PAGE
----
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Thapsus is located in Tunisia
Shown within Tunisia
RegionMonastir Governorate
Coordinates35°37′15″N 11°02′30″E / 35.62083°N 11.04167°E / 35.62083; 11.04167Coordinates: 35°37′15″N 11°02′30″E / 35.62083°N 11.04167°E / 35.62083; 11.04167

Thapsus, also known as Tampsus and as Thapsus Minor to distinguish it from Thapsus in Sicily,[1] was a Carthaginian and Roman port near present-day Bekalta, Tunisia.


Thapsus was established on Ras ed-Dimas, an easily defended promontory on Tunisia's Mediterranean coast. It was near a salt lake. It was about 135 km (84 mi) from the island of Lampedusa and approximately 200 km (120 mi) southeast of Carthage.


Thapsus was founded by the Phoenicians. It served as a waypoint on the trade routes between the Strait of Gibraltar and Phoenicia and as a market for the inland products of the area. Diodorus Siculus write that Agathocles of Syracuse conquered the city.[2]

During his civil war, Julius Caesar defeated Metellus Scipio and the Numidian king Juba I at the costly 46 BC Battle of Thapsus. Caesar exacted a payment of 50,000 sesterces from the vanquished. The victory marked the end of opposition against him in Africa. Thapsus subsequently became a Roman colony in the province of Byzacena. The town's enormous mole may have been begun by the local emperors Gordian I, II, and III, but their reigns were too brief to have finished the work.[3] The construction may have been abandoned partway through; Thapsus was never known as a world-class port and, after the collapse of Thysdrus in the 3rd century, all the area's maritime trade is known to have occurred through the harbors at Sullecthum, Thaenae, Leptis, and Gummi.[4]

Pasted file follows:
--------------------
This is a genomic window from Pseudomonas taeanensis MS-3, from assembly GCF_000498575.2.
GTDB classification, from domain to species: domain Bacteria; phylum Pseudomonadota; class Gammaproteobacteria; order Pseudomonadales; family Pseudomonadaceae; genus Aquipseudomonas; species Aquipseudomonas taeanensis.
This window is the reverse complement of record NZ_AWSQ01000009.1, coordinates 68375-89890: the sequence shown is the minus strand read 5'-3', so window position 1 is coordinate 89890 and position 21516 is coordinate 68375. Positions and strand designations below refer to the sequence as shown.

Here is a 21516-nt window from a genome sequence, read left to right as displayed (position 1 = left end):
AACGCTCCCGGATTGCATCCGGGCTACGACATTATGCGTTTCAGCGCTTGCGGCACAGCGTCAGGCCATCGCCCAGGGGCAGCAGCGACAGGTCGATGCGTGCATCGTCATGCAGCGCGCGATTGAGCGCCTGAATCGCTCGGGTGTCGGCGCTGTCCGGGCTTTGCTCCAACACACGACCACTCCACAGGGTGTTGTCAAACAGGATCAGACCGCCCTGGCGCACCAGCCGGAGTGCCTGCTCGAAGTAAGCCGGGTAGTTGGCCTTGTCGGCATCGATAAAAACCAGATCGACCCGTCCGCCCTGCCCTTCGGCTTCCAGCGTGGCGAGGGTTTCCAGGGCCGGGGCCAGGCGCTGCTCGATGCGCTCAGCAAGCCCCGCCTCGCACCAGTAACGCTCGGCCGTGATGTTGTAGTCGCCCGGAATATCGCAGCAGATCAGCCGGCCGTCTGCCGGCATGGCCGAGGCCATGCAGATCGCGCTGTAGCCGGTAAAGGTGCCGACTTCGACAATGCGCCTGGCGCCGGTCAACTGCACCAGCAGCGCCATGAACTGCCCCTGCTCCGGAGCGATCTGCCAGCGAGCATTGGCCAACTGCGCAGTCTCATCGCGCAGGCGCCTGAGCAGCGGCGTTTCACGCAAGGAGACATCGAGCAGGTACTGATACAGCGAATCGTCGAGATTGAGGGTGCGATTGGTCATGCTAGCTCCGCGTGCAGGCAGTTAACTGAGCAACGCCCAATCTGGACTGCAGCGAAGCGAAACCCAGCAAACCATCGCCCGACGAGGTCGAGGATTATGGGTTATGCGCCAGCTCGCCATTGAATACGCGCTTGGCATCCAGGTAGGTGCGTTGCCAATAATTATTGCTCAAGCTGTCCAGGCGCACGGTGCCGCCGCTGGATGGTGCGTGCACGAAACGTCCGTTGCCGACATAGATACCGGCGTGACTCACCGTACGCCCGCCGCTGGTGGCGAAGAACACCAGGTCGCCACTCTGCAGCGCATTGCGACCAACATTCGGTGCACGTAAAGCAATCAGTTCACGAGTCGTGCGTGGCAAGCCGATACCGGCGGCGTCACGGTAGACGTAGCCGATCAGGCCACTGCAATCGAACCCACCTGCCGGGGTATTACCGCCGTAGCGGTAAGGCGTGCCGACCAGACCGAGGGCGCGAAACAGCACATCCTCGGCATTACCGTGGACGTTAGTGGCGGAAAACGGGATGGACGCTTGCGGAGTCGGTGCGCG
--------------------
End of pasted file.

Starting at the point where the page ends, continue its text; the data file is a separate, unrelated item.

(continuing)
Thapsus's surviving ruins include an amphitheatre and various mosaics. Thapsus was the site of one of the Roman Empire's greatest harbor moles, a huge concrete and stone breakwater extending almost a kilometer from shore; only the first hundred or so meters, however, remain above water.[3]


In antiquity, Thapsus was a Christian bishopric. It was probably a suffragan but no metropolitan is known. The only known bishop was Vigilius, the author of several controversial works against the Arians and the Eutychians. He was one of the Catholic bishops whom king Hunneric of the Vandals summoned to his court in Carthage in 484 and then exiled.[5]

The Catholic Church reëstablished it in 1914 as a titular see.[6] It is a Latin title of the lowest rank, with one archiepiscopal exception.

  • Valentín García y Barros (1914.12.10 – 1916.08.26)
  • Arturo Celestino Alvarez (1919.12.18 – 1921.05.09)
  • Andrew James Louis Brennan (1923.02.23 – 1926.05.28)
  • Vincenzo Celli (1927.04.08 – 1951.10.17)
  • Antonio Torasso, I.M.C. (1952.01.10 – 1960.10.22)
  • Paul-Émile Charbonneau (1960.11.15 – 1963.05.21)
  • Tomás Enrique Márquez Gómez (1963.06.25 – 1966.11.30)
  • Alfredo Cifuentes Gómez (1967.03.10 – 1970.12.02), as titular Archbishop
  • Ludwig Averkamp (1973.01.18 – 1985.11.07)
  • Vladas Michelevičius (1986.11.13 – 2008.11.12)
  • Ignacio Carrasco de Paula (2010.09.15 – ...), president-for-life of the Pontifical Academy



  1. ^ Lipiński (2004), p. 363.
  2. ^ Diodorus Siculus, Library, §20.17.1
  3. ^ a b Davidson & al. (2014), p. 35.
  4. ^ Davidson & al. (2014), p. 38.
  5. ^ Sophrone Pétridès, "Thapsus" in Catholic Encyclopedia (New York 1912)
  6. ^ Annuario Pontificio 2013 (Libreria Editrice Vaticana, 2013, ISBN 978-88-209-9070-1), p. 983


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